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Report: Sixers have “seriously debated” trading for Chris Paul

League sources tell The Ringer’s Kevin O’Connor that Sixers Twitter isn’t alone in considering bringing CP3 to Philadelphia

Oklahoma City Thunder v Philadelphia 76ers Photo by Mitchell Leff/Getty Images

Aside from one Keith Pompey note that Alex Rucker seems to be on his way out, it has been crickets on the in-depth evaluation of the Philadelphia 76ers front office. Yet, whether or not any shake-up takes place in upper management, the Sixers are going to have to deal with the current salary cap imprisonment of their own design. Joel Embiid and Ben Simmons will both be playing under their max contract extensions next season, while Tobias Harris and Al Horford will be making $34.4 million and $27.5 million, respectively. Aside from the WIP caller/national media hot take route of trading either Embiid or Simmons, any meaningful roster reconstruction has to come via moving Horford and/or Harris.

One of the paths forward in that regard goes through Oklahoma City, and it appears that the Sixers are considering the option. In an article on The Ringer yesterday, Kevin O’Connor reported the following: “League sources say the Sixers front office has seriously debated the idea of chasing CP3.”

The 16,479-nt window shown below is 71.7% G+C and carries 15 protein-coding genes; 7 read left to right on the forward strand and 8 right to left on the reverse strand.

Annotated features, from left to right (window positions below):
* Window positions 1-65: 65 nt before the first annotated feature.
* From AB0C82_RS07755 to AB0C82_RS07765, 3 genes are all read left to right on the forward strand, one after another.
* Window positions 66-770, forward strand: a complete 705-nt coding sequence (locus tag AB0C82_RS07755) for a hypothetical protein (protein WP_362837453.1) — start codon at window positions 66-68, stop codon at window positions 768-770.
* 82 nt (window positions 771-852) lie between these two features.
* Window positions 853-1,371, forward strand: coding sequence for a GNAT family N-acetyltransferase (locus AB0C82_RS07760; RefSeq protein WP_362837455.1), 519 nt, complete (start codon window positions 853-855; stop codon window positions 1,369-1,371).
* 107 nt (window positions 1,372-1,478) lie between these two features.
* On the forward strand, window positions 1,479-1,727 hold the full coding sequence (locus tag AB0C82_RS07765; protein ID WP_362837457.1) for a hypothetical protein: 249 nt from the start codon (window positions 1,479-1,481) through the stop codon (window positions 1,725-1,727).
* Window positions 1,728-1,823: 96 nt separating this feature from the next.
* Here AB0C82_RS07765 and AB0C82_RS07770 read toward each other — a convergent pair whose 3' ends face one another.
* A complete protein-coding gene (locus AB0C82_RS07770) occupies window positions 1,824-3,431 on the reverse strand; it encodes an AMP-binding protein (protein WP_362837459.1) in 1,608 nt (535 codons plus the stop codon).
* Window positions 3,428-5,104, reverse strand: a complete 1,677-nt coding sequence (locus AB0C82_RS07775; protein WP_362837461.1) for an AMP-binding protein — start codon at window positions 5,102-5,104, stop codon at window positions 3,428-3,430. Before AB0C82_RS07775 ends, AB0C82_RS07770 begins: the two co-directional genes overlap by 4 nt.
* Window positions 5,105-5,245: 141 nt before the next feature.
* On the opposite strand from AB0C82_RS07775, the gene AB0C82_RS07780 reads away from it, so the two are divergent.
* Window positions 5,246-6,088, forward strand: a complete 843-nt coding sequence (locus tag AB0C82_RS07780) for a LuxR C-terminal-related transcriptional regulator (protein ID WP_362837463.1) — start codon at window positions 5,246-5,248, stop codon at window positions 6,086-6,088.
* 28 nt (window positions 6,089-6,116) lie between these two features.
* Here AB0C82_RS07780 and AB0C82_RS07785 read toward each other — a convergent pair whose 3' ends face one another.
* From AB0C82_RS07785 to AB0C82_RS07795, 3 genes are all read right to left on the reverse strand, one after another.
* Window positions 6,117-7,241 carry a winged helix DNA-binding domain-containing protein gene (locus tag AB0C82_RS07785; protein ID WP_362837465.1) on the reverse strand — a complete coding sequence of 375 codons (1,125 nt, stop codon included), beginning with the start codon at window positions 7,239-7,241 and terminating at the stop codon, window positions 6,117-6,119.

Chris Paul is under contract next season for $41.4 million, with a $44.2 million player option in 2021-22 that the 35-year-old will be sure to pick up. After parting ways with head coach Billy Donovan earlier this week, all signs are pointing towards the Thunder being ready to go full rebuild, setting Paul up on the trading block. A deal centered around Paul for Al Horford, Mike Scott, and Matisse Thybulle would work financially, with the Sixers also sending back Oklahoma City’s own 2020 first-round pick at 21st overall and a future first.

From the Thunder’s perspective, Horford has one additional year under contract than Paul, but at only $14.5 million guaranteed, it would seem to be reasonable and possibly even useful as an expiring salary filler in that 2022-23 year. Meanwhile, Oklahoma City would save around $15 million per year in cap space the next two seasons between those two contracts, while also picking up a young, extremely promising wing in Thybulle and additional picks to add to their draft war chest.

For Philadelphia, it’s yet another example of sacrificing future flexibility for a win-now approach. But the front office has backed the team into a corner, and this is one of the few paths for the team to get meaningfully better over the next two years. Paul still played at an extremely high level during the regular season and playoffs this past year, and his shooting and playmaking from the guard position would fill the biggest glaring weak spot on the Sixers roster.

Ultimately, this kind of deal would leave the Sixers worse off when Paul’s contract expires in the summer of 2022. However, Paul’s arrival would raise this team’s ceiling significantly the next two seasons. If that change would prevent Embiid and Simmons from getting increasingly frustrated with the franchise, it might be right for whoever the Sixers have in the front office to do more than seriously debate the idea of bringing CP3 to PHL.

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